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Updated Treasury Direction - Clarity on the Coronavirus Job Retention Scheme

on Friday, 29 May 2020.

The Government has issued a new Treasury Direction which clarifies some of the detail of its Coronavirus Job Retention Scheme (the 'Scheme').

The update irons out some of the inconsistencies between the first Treasury Direction and HMRC's guidance, but does not confirm how the Scheme will continue to operate beyond 30 June 2020.

Key Changes

The new Treasury Direction makes the following changes to the Scheme:

  • Employee's written agreement no longer required - the explicit requirement for employer and employee to agree in writing to a period of furlough leave is removed. It is important to understand that an agreement must still be reached, but it can now be confirmed in writing by the employer alone. This may help simplify administrative processes for employers, but care should still be taken to evidence the agreement reached between the parties, details of which must be kept until at least 30 June 2025.

    It is also worth noting ACAS still recommends putting in place a written furlough agreement. However, the ACAS guidance has not been updated since the new Treasury Direction was published so this may yet change.

  • Collective agreements - the agreement to furlough can be reached via collective agreement between employer and trade union. The same evidential requirements apply in cases where agreement is reached through collective agreement.

  • SSP and furlough - the new Treasury Direction has been brought in line with the HMRC guidance. It confirms employers and employees can agree to end a period of incapacity for work for SSP purposes, in order to stop SSP and commence furlough leave instead.

    Coronavirus Legal Advice

  • Unpaid leave and furlough - an employee cannot be on unpaid leave and furloughed at the same time. If an employee went on unpaid leave before 1 March 2020, they cannot be furloughed until the agreed period of unpaid leave expires. This is unless an agreement was reached to vary the end date of the unpaid leave after the leave began, and before 20 March 2020.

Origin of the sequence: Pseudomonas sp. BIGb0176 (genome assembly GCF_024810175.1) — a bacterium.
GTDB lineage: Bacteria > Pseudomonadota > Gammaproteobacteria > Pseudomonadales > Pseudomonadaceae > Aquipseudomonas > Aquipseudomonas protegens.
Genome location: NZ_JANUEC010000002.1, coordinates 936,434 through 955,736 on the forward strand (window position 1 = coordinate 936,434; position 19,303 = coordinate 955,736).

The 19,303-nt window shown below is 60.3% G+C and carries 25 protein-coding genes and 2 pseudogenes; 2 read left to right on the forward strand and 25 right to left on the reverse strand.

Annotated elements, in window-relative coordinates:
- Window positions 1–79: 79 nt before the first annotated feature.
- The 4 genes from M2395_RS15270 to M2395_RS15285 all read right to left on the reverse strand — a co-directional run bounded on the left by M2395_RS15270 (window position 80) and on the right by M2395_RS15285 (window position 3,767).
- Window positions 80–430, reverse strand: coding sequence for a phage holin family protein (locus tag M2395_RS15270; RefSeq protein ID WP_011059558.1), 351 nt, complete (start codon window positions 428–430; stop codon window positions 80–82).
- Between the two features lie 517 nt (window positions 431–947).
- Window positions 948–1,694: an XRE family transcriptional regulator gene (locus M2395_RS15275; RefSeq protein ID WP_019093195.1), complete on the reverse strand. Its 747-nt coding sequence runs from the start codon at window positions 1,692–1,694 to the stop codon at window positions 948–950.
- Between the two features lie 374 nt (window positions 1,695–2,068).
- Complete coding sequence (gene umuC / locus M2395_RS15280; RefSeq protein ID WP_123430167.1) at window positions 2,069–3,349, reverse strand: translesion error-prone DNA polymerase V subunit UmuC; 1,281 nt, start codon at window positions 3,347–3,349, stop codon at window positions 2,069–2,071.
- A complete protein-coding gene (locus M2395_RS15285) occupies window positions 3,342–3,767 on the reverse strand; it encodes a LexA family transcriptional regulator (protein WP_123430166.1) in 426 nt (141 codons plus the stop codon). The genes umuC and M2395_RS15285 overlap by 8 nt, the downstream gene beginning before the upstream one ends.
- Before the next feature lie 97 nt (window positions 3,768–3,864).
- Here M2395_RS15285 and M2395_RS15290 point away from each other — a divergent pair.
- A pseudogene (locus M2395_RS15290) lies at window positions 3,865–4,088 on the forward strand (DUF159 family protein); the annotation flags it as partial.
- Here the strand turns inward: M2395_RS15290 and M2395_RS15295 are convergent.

• Payments covered as regular wages and salary - non-discretionary variable payments such as fees, commission and overtime can be claimed only if they arise from a legally enforceable agreement.

  • Furloughed company directors - more detail is provided on the duties company directors can perform whilst furloughed. Permitted duties include fulfilling statutory duties such as filing accounts, making claims under the Scheme and paying staff salary/wages.

  • Pension scheme trustees - pension scheme trustees can fulfil their duties whilst furloughed, without this counting as work.

What Doesn't the New Treasury Direction Do?

The new Treasury Direction does not address the way the Scheme will run when it is extended to 31 October 2020. We know from the Chancellor's announcement, and also from the latest HMRC guidance that the Scheme will run, with some changes in place, from 1 August 2020. The Government has said employers will have more power to bring furloughed staff back to work on a part-time basis from 1 August, and also that employers will be asked to contribute to the cost of the Scheme from the same date. The detail of how the amended Scheme will operate is yet to be confirmed, but the Government has promised an update before the end of May so further detail is expected imminently.

If you require specialist legal advice in relation to the Coronavirus Job Retention Scheme, please contact Jessica Scott-Dye in our Employment Law team on 07799 901428, or complete the form below.

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